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Abstract: SA-OR28

Clonal Hematopoiesis of Indeterminate Potential and Somatic Mutation Role in CKD: The First Study

Session Information

Category: Genetic Diseases of the Kidneys

  • 1002 Genetic Diseases of the Kidneys: Non-Cystic

Authors

  • Cocchi, Enrico, Division of Nephrology and Center for Precision Medicine and Genomics, Department of Medicine, Columbia University, New York, New York, United States
  • Gharavi, Ali G., Division of Nephrology and Center for Precision Medicine and Genomics, Department of Medicine, Columbia University, New York, New York, United States

Group or Team Name

  • Gharavi lab
Background

Clonal hematopoiesis of indeterminate potential (CHIP) is an age-related somatic mutagenesis associated with inflammation and increased risk of death due to cardiovascular disease. Chronic kidney disease (CKD) is strongly associated with cardiovascular disease, suggesting shared pathophysiologic mechanisms. Inflammation is a well-established component of CKD but CHIP has never been investigated in CKD.

Methods

We analyzed whole-exome sequencing data to determine CHIP prevalence and variant allele frequency (VAF) in a cohort of 2,187 CKD patients and 1,686 age-matched controls. Somatic variants were called using Mutect2 and filtered using strict standard criteria. The presence of CHIP mutations was evaluated for associations with demographic and clinical variables, including age, sex, CKD etiology, treatment with immunosuppressive therapies, end-stage renal disease (ESRD), and history of renal transplant.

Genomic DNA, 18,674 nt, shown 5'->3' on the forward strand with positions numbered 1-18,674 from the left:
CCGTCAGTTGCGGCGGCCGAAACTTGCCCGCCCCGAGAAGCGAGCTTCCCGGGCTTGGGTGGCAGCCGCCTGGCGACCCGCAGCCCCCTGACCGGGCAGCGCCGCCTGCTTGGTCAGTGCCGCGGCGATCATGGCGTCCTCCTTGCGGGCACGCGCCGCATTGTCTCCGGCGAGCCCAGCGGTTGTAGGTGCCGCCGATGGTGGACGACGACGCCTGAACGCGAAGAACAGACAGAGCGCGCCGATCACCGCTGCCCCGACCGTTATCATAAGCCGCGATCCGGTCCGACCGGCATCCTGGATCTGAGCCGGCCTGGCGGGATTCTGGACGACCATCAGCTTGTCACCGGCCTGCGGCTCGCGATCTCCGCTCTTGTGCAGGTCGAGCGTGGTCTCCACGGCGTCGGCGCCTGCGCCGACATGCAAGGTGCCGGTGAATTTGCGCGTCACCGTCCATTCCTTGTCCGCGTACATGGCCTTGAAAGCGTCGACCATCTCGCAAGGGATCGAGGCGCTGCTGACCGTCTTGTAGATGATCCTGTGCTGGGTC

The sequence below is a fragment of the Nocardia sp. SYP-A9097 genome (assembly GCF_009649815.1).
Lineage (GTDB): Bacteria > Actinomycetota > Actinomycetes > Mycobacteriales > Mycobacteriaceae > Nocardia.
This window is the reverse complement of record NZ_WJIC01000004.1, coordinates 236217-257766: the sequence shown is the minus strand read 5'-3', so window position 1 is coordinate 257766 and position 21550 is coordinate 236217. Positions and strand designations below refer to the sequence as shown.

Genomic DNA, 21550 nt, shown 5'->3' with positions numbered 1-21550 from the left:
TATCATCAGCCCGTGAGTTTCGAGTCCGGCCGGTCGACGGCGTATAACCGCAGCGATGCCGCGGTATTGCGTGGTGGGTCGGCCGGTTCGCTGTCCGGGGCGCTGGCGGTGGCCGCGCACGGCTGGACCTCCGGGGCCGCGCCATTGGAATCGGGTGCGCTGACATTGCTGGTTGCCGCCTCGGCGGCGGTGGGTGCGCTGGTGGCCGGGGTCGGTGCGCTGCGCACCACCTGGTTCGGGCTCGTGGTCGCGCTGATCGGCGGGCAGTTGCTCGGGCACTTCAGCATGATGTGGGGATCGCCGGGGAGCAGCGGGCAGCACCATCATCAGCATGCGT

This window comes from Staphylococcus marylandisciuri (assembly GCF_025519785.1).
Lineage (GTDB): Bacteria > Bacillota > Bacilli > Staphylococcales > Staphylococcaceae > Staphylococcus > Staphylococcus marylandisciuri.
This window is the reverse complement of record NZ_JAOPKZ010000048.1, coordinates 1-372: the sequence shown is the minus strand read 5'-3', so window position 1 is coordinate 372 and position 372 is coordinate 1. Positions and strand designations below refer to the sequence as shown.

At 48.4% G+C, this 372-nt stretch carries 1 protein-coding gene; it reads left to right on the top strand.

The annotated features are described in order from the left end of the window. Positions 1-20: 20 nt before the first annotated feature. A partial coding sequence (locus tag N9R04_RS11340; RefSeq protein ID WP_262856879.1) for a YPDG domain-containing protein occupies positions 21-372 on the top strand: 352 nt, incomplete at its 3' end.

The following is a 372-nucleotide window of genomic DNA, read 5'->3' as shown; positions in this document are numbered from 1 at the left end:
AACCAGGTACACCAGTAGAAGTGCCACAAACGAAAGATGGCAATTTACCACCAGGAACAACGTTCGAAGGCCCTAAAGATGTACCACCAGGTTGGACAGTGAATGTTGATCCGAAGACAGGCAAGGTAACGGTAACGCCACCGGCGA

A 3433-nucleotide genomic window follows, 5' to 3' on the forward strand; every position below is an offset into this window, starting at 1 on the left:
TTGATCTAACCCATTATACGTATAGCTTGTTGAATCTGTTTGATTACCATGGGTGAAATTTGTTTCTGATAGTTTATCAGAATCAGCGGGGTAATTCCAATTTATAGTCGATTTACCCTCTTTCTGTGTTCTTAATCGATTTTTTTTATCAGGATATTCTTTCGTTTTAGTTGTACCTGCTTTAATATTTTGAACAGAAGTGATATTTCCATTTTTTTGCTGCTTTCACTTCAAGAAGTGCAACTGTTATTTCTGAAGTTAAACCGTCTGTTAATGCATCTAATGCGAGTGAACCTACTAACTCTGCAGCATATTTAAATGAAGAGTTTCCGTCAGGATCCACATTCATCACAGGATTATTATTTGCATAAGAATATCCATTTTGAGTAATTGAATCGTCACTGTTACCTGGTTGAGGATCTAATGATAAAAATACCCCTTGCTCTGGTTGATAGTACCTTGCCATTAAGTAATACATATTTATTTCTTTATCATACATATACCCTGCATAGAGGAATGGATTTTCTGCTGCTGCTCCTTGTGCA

Results

In a multivariate logistic regression model focused on the most frequently mutated CHIP genes (DNMT3A, TET2, ASXL1, JAK2), we observed an age-independent association between CHIP and CKD, where both prevalence (p=0.04, OR: 1.62) and VAF (3.48% vs. 1.89%, p=0.004) were higher in CKD cases than in controls. Among CKD cases, CHIP was independently associated with history of renal transplant >10 years (p<0.01, OR: 5.8) and treatment with immunosuppressive therapies (p<0.01, OR: 2.6). Differences were primarily driven by TP53, DNMT3A, ASXL1, ATM, and JAK2. In univariate analysis, we also found a higher prevalence of CHIP in patients with lupus nephritis and other autoimmune glomerulonephritis than in patients with other diagnoses (p=0.04), but this association did not persist in multivariate analyses.

Conclusion

Our analysis of a large case-control cohort suggests an independent association between CHIP and CKD. This association was most evident in patients with ongoing inflammation due to renal transplantation or immune-mediated conditions. These data will require replication in larger human cohorts and validation in animal models.